I and You Hampstead Theatre

Review: I and You, Hampstead Theatre, London

After Shakespeare, Lauren Gunderson was the most produced playwright in the US last year, partly thanks to her finely crafted play, I and You. First performed in 2014, this has now received its UK premiere at Hampstead Theatre, notable for marking the stage debut of young Game of Thrones star Maisie Williams.

With its focus on Walt Whitman’s poetic masterpiece Leaves of Grass, it is easy to see why I and You has been such a hit in America where this 19th-century classic is taught in nearly every school. The play presents the concepts of cosmic unity found in Whitman’s verses through the growing friendship between two 16-year-olds working on a school literature project about the use of pronouns in Song of Myself, the core poem in Leaves of Grass. Caroline is shut away at home because of a serious health condition, connecting with the outside world only through social media and texts, but she is forced to confront her fears by the arrival of Anthony who has volunteered to work with her on the project.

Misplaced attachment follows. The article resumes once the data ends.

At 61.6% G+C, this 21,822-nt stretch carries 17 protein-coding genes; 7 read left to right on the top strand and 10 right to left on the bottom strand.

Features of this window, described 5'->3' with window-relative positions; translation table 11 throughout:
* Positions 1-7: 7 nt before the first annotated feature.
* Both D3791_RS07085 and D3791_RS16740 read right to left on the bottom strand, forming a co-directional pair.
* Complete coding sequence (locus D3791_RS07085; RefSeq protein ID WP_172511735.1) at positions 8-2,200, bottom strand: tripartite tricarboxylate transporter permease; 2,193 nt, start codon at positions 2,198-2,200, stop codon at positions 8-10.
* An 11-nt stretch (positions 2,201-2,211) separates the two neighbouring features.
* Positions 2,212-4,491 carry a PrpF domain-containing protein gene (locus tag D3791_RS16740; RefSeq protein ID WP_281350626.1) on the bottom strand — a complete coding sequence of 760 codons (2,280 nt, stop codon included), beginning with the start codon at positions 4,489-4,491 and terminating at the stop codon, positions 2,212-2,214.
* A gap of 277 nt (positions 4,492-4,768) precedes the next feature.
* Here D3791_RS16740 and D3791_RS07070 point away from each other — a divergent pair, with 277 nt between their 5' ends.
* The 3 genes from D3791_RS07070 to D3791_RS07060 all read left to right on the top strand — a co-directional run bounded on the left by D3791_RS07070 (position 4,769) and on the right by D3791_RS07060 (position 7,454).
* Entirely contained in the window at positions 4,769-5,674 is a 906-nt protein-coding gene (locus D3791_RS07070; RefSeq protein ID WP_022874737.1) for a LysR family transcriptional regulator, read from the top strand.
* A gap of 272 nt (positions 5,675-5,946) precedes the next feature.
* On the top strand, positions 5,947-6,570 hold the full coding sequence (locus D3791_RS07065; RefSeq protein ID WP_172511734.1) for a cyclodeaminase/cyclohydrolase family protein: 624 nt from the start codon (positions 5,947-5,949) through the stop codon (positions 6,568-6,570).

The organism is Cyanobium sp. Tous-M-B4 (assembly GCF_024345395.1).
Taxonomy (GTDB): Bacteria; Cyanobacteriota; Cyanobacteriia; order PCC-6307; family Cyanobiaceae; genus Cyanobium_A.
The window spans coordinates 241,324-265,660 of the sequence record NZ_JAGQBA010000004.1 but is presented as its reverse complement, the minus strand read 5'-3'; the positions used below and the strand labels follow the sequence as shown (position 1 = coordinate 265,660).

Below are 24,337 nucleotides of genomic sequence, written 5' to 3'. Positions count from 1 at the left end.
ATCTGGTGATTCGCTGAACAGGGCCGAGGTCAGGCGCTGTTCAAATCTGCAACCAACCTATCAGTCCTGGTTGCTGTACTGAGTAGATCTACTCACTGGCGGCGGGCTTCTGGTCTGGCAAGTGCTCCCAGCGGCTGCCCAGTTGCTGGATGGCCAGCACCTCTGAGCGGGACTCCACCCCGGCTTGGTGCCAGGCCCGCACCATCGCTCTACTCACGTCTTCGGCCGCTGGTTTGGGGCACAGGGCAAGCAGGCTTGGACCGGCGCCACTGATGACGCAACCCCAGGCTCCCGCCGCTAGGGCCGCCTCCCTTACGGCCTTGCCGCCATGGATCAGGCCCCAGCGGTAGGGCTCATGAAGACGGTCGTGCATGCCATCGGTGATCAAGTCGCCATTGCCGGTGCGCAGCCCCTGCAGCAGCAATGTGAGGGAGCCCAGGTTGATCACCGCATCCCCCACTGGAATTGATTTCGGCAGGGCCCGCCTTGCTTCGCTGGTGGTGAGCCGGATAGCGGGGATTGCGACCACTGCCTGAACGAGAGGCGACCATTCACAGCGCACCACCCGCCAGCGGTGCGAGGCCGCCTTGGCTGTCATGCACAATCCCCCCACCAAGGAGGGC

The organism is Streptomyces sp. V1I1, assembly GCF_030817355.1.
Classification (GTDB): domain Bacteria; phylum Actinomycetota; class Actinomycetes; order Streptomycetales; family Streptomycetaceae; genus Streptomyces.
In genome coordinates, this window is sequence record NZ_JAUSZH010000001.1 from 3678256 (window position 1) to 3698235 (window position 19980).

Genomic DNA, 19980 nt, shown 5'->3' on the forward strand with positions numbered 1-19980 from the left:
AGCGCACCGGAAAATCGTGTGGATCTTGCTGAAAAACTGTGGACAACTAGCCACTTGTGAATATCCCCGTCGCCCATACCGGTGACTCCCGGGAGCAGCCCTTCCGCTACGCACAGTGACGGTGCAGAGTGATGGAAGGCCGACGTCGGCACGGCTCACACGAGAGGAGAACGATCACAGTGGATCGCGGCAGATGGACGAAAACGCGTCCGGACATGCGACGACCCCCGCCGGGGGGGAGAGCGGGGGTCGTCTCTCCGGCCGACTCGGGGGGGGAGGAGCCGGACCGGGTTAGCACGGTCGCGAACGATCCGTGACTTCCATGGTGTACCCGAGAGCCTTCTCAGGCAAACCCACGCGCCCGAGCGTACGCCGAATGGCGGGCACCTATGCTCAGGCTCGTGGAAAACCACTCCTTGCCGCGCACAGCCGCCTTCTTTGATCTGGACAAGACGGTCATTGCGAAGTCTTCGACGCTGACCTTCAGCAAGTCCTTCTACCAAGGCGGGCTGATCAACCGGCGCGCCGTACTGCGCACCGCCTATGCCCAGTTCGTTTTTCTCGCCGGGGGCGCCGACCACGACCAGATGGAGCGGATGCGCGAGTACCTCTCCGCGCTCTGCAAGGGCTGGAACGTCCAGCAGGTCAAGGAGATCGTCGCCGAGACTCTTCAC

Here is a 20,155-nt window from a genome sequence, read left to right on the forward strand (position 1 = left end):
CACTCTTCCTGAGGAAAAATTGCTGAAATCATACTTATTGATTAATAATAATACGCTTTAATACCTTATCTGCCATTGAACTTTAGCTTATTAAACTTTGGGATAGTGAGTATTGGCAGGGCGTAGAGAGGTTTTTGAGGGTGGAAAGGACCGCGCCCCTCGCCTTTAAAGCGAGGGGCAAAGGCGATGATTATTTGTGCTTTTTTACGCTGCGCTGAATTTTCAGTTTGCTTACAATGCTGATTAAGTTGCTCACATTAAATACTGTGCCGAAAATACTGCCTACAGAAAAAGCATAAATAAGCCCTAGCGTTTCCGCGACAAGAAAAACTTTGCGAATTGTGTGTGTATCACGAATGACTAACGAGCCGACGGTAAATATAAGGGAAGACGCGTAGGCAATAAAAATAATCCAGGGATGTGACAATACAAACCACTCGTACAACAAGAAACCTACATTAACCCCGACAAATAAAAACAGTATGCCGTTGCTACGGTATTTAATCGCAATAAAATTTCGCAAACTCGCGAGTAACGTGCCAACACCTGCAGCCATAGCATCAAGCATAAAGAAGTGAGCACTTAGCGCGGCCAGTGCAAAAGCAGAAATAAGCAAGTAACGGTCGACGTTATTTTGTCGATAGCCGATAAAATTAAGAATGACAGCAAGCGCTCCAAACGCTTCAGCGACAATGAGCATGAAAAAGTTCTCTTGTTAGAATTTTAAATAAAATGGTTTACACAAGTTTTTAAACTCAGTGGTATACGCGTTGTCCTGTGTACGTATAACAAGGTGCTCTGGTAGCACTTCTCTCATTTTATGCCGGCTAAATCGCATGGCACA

As they become increasingly engaged with Whitman’s transcendental philosophy, they move from being a simple “you” and “I” towards “we” through a greater understanding of each other’s lives and interests. The drama is touching and often funny but the power of the piece relies on a final plot twist that delivers an unexpected emotional punch.

But the play is more than just its finale, chiefly down to a brilliant performance by Williams as Caroline who is “small and bites like a Dachshund”. In an assured stage debut, she brings intensity and sparkle to the role, mixing fierce independence with an unsentimental vulnerability. She is well matched by Zach Wyatt, also impressive in what is his professional stage debut, giving Anthony a youthful exuberance and charm.

Directed by Hampstead Theatre’s artistic director Edward Hall, I and You captures the uncertainties and glorious idiosyncrasies of being a teenager, with Caroline’s creative spirit and potential reflected in her inventively messy bedroom, designed by Michael Pavelka with lighting by Matt Haskins. While the final coup de theatre risks overshadowing what has gone on before, the play charts Caroline’s journey from being shut in emotionally and physically to seeing the bigger picture and embracing the immensity of life and death expressed in Whitman’s poetry. It also confirms Williams, after seven years playing Arya Stark, as an actor with the talent to shine on stage just as much as in front of a camera.

Originally published on BritishTheatre.com. Picture by Manuel Harlan

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